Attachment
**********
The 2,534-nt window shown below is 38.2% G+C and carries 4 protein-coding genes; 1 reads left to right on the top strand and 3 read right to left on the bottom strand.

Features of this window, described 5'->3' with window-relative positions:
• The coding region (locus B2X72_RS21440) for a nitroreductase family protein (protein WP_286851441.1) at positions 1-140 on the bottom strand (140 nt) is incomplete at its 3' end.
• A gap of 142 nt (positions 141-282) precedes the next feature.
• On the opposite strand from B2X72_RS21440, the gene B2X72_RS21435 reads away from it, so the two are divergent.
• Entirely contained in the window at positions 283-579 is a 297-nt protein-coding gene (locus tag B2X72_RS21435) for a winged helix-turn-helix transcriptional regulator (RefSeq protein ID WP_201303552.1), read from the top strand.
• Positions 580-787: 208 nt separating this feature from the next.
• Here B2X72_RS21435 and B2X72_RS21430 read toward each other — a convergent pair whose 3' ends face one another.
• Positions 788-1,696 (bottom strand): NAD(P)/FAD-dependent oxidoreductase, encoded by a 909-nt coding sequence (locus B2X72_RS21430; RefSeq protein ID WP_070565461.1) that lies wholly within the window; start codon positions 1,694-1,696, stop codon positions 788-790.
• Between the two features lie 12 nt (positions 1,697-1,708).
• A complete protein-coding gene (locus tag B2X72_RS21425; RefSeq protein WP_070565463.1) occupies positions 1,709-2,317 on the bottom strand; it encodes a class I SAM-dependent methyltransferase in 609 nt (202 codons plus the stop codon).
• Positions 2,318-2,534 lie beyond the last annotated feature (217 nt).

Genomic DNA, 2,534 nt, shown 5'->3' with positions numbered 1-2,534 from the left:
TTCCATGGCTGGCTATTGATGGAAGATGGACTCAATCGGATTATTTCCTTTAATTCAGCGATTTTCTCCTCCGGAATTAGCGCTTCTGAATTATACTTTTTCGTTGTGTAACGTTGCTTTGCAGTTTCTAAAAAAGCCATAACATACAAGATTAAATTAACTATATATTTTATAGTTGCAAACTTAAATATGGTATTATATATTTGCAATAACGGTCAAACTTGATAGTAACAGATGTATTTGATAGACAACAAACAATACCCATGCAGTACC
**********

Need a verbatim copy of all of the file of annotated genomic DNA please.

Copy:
The 2,534-nt window shown below is 38.2% G+C and carries 4 protein-coding genes; 1 reads left to right on the top strand and 3 read right to left on the bottom strand.

Features of this window, described 5'->3' with window-relative positions:
• The coding region (locus B2X72_RS21440) for a nitroreductase family protein (protein WP_286851441.1) at positions 1-140 on the bottom strand (140 nt) is incomplete at its 3' end.
• A gap of 142 nt (positions 141-282) precedes the next feature.
• On the opposite strand from B2X72_RS21440, the gene B2X72_RS21435 reads away from it, so the two are divergent.
• Entirely contained in the window at positions 283-579 is a 297-nt protein-coding gene (locus tag B2X72_RS21435) for a winged helix-turn-helix transcriptional regulator (RefSeq protein ID WP_201303552.1), read from the top strand.
• Positions 580-787: 208 nt separating this feature from the next.
• Here B2X72_RS21435 and B2X72_RS21430 read toward each other — a convergent pair whose 3' ends face one another.
• Positions 788-1,696 (bottom strand): NAD(P)/FAD-dependent oxidoreductase, encoded by a 909-nt coding sequence (locus B2X72_RS21430; RefSeq protein ID WP_070565461.1) that lies wholly within the window; start codon positions 1,694-1,696, stop codon positions 788-790.
• Between the two features lie 12 nt (positions 1,697-1,708).
• A complete protein-coding gene (locus tag B2X72_RS21425; RefSeq protein WP_070565463.1) occupies positions 1,709-2,317 on the bottom strand; it encodes a class I SAM-dependent methyltransferase in 609 nt (202 codons plus the stop codon).
• Positions 2,318-2,534 lie beyond the last annotated feature (217 nt).

Genomic DNA, 2,534 nt, shown 5'->3' with positions numbered 1-2,534 from the left:
TTCCATGGCTGGCTATTGATGGAAGATGGACTCAATCGGATTATTTCCTTTAATTCAGCGATTTTCTCCTCCGGAATTAGCGCTTCTGAATTATACTTTTTCGTTGTGTAACGTTGCTTTGCAGTTTCTAAAAAAGCCATAACATACAAGATTAAATTAACTATATATTTTATAGTTGCAAACTTAAATATGGTATTATATATTTGCAATAACGGTCAAACTTGATAGTAACAGATGTATTTGATAGACAACAAACAATACCCATGCAGTACC